• Increased collaboration, particularly on care delivery improvements, across the safety net. Bay Area safety net providers—such as those participating in Healthy San Francisco—are making strides in implementing the medical-home model, improving care coordination across providers, and introducing other care delivery changes. Strong collaboration within the safety net means that innovations adopted by one type of provider—for example, county clinics—are readily spread and adopted by other providers, such as private clinics.

The San Francisco report is available at http://www.chcf.org/publications/2012/12/regional-market-san-francisco.

Fresno:  Health Providers Expand Capacity, but Health Reform Preparation Lags
The Fresno region remains one of the poorest areas in California, and the economic downturn has driven Medi-Cal enrollment and uninsurance rates even higher. The population has continued to grow, although at a slower pace than during the early 2000s. These factors have strained already inadequate provider capacity, particularly of physicians. Key developments since the last study was conducted in 2008 include:

  • Focus on inpatient capacity. Hospitals are expanding inpatient beds and services to ease overall capacity constraints and to compete aggressively for the shrinking base of commercially insured patients. Most hospitals weathered the economic downturn, although they continue to face financial pressures.
     
  • Little traction on hospital efforts to align with physicians. Hospitals are making efforts to align more closely with physicians, including developing medical foundations to compete more effectively with other provider organizations in recruiting physicians to the area. Most physicians, however, continue to work in independent solo and very small practices and show little interest in hospital alignment efforts.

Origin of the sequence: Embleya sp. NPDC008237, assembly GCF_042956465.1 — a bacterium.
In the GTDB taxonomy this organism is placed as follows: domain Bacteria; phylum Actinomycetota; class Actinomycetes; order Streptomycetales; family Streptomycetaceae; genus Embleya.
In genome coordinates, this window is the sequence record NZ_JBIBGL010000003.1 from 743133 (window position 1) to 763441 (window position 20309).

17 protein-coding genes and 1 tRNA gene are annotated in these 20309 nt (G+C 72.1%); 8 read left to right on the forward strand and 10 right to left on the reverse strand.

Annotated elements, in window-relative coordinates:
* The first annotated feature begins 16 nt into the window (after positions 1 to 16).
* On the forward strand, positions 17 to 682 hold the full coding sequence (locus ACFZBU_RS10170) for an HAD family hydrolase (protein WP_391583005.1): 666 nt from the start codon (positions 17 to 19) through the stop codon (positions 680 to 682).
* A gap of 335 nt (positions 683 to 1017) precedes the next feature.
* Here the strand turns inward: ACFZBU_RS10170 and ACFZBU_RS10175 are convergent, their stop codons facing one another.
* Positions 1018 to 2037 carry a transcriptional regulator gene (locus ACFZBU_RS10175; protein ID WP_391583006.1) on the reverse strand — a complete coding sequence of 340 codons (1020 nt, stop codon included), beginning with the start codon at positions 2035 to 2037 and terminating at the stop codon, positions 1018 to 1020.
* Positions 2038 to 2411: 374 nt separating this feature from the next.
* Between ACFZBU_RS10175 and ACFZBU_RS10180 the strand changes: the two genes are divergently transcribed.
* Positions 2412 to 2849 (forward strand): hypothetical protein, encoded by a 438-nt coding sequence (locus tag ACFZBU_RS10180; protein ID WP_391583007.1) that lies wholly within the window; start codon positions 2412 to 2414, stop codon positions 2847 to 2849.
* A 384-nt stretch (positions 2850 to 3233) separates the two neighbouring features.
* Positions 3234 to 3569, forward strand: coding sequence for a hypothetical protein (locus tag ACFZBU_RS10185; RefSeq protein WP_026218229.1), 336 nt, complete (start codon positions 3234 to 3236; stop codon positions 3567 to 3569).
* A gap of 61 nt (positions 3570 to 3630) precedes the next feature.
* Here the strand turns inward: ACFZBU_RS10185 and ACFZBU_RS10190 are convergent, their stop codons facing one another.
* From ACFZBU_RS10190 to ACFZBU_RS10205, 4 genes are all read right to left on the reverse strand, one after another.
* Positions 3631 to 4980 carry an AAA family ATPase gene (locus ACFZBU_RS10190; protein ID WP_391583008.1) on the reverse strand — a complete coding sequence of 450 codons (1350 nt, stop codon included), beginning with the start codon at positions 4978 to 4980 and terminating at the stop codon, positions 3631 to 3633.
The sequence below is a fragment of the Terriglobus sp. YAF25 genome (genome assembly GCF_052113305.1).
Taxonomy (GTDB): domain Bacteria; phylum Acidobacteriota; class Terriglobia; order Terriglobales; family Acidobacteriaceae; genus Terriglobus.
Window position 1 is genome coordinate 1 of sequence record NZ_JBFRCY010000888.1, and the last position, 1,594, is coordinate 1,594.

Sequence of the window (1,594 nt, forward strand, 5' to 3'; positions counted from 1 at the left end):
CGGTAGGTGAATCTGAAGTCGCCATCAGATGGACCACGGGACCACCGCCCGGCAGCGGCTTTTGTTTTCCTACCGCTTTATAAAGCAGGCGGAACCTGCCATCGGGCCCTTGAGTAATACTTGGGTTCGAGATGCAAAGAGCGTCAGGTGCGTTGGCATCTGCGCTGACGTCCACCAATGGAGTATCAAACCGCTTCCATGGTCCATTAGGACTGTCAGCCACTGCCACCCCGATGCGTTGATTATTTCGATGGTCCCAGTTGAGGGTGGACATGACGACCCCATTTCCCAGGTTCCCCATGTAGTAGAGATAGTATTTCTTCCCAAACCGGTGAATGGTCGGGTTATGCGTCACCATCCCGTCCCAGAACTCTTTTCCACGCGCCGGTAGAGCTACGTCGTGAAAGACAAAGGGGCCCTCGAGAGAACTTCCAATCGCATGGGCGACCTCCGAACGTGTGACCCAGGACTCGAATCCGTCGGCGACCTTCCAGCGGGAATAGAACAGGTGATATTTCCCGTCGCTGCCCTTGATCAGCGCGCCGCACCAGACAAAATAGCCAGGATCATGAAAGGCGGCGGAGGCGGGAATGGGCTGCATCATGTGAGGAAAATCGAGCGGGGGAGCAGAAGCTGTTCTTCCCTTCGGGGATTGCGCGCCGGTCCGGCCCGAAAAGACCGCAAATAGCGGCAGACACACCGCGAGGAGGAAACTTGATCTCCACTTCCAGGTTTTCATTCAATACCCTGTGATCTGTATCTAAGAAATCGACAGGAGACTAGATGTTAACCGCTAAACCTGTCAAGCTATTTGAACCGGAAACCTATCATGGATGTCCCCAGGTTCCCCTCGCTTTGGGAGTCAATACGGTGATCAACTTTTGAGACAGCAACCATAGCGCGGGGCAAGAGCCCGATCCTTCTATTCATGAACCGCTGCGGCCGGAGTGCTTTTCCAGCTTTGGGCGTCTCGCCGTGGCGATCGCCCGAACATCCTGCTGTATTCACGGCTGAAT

• Expanded clinic capacity still falling short of demand in underserved communities. FQHCs and hospital-operated rural health clinics are expanding capacity and improving patient access, although demand still outstrips supply. As a result of these expansions, competition for Medi-Cal patients in rural areas is heating up and competition to recruit physicians across the region is growing more intense.
     
  • Limited preparations for national health reform. The region trails other areas of the state in preparing for coverage expansions under reform. Fresno County is one of only a few California counties that have not yet committed to participating in the Low Income Health Plan (LIHP), an optional county program to provide health care services to low-income uninsured adults and transition most enrollees to Medi-Cal once they become eligible in 2014. The second-largest county in the region, Tulare, will get a late start, launching the LIHP in January 2013.

The Fresno report is available at http://www.chcf.org/publications/2012/12/regional-market-fresno.

CHCF published market studies of Sacramento and Riverside/San Bernardino in September, and regional market studies of Los Angeles and San Diego will be published in the coming months.

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The Center for Studying Health System Change is a nonpartisan policy research organization committed to providing objective and timely research on the nation's changing health system to help inform policy makers and contribute to better health care policy. HSC, based in Washington, D.C., is affiliated with Mathematica Policy Research.